It is that last element that comes up most frequently when speaking with those inside Argentine soccer: an awareness that here, ultimately, winning means too much. It infects the game at every level. It means managers are given no time to build teams, getting fired after a bad week of results. It means youth systems are anarchic, with little thought of how to develop players. It means clubs are constantly in disarray, lurching from one perceived crisis to another. It means fans exist on a coiled spring, conditioned by a hyperbolic discourse both within their teams and their news media to see the slightest setback as a disaster.

It means defeat is unthinkable, a fate to be avoided at all costs. For players, that might mean a little casual brutality toward an opponent or some deliberate theatricality. In a country where many see their soccer team as the principle source of their identity, where far too many feel they have little else to live for, and where the economy is struggling and inflation rampant, it can have much more serious consequences for fans.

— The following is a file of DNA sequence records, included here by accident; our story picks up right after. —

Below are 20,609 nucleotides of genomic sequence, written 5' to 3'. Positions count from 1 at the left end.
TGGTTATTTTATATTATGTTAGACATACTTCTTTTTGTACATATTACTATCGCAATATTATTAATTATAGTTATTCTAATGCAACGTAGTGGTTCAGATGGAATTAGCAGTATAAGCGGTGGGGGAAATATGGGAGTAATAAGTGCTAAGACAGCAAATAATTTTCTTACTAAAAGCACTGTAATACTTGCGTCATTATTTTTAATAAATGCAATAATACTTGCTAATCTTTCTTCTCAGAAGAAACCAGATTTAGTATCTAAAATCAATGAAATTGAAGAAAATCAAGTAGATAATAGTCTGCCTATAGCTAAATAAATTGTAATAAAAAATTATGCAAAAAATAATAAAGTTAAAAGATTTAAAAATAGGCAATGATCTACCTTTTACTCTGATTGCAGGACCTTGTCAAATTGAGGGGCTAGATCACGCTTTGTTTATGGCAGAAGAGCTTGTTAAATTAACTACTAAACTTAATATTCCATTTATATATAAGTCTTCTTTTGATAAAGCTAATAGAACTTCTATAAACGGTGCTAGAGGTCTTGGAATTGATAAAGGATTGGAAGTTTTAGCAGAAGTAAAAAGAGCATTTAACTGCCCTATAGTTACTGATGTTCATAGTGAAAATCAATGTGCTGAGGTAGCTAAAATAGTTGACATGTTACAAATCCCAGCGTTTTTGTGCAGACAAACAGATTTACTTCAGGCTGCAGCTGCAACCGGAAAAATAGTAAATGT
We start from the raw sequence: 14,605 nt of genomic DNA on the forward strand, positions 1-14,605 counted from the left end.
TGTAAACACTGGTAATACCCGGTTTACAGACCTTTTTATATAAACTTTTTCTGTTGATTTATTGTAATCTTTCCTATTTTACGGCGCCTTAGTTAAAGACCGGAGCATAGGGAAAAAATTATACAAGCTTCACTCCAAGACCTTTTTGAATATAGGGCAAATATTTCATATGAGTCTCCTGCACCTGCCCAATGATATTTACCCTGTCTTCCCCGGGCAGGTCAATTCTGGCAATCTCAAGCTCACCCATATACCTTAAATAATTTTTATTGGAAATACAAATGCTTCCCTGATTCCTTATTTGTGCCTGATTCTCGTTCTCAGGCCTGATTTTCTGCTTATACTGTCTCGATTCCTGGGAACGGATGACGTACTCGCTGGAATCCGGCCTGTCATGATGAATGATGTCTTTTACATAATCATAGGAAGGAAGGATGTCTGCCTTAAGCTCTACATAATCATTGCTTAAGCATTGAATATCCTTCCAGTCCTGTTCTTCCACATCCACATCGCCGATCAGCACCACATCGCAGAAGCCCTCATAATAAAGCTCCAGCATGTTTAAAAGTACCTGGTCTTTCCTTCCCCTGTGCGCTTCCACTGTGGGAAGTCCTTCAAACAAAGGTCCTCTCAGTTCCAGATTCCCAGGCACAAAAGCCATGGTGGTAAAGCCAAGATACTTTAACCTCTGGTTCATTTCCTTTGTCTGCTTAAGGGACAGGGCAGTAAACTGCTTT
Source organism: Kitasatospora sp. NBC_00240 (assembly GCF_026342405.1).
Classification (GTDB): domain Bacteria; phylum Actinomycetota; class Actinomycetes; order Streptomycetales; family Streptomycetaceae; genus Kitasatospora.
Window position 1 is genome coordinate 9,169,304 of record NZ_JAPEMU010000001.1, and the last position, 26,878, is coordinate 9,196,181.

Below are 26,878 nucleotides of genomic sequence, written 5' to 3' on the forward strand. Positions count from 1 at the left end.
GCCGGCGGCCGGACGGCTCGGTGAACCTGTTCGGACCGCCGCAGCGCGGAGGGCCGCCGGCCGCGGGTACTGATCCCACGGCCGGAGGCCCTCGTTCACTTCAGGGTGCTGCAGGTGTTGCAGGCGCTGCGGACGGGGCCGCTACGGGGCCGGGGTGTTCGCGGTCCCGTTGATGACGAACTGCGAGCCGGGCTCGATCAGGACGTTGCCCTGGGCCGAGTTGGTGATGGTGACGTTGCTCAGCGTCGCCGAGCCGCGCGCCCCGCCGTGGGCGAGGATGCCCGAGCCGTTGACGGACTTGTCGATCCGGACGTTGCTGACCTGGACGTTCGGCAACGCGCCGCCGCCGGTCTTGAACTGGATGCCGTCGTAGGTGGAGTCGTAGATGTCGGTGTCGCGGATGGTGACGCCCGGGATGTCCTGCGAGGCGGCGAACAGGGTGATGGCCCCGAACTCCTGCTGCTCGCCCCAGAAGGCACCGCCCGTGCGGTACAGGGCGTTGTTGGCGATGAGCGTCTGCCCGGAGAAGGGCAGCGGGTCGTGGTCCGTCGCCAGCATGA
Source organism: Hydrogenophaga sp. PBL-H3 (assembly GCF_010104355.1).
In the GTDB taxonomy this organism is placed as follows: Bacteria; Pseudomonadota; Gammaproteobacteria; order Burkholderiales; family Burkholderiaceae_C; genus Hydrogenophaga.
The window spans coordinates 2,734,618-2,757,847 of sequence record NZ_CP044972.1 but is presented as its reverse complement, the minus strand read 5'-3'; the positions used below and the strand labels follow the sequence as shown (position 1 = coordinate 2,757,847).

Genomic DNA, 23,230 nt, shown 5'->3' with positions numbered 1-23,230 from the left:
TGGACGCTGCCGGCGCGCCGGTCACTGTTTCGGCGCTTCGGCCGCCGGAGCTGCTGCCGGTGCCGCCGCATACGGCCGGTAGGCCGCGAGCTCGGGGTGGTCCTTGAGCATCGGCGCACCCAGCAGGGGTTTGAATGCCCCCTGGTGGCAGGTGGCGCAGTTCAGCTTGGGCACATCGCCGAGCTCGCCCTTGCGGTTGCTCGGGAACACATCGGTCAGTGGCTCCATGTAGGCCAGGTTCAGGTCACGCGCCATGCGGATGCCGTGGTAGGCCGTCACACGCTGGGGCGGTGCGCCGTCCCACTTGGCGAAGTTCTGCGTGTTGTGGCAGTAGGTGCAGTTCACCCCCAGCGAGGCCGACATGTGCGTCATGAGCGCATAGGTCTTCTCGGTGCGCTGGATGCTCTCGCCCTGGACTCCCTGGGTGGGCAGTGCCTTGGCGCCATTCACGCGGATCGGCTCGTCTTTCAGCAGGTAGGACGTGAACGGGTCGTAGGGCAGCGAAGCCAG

For some, it creates an environment where any measures in support of their team, or to the detriment of a rival, can be considered. That may be why River fans targeted the Boca Juniors bus: because this was a game they could not lose.

When defeat does come — and defeat always comes — it is met with rage that defies control. Salvemos al Futbol keeps a running total of all the soccer-related deaths in Argentina. To date, it has counted more than 300, a grim total that includes both players and fans.

It is an example worth considering across the globe, in an era where sport — and soccer in particular — is afforded an ever-greater significance and discussed in increasingly breathless, histrionic terms, where all defeats are crises and all failures humiliation. Argentina is an example of what can happen when it goes too far.

Dominguez seemed sincere when he said, in the calm before the storm, that next year’s final would be “wonderful.” He appears to feel, genuinely, that a more lucrative, better organized Copa Libertadores can start to change things.

But Argentine soccer — though its problems are not unique — cannot be changed in a boardroom, on a spreadsheet. It has to be changed on the streets. That is where the damage is done, where the problems lie, where the final to end all finals became the final without end.

Follow Rory Smith on Twitter: @RorySmith.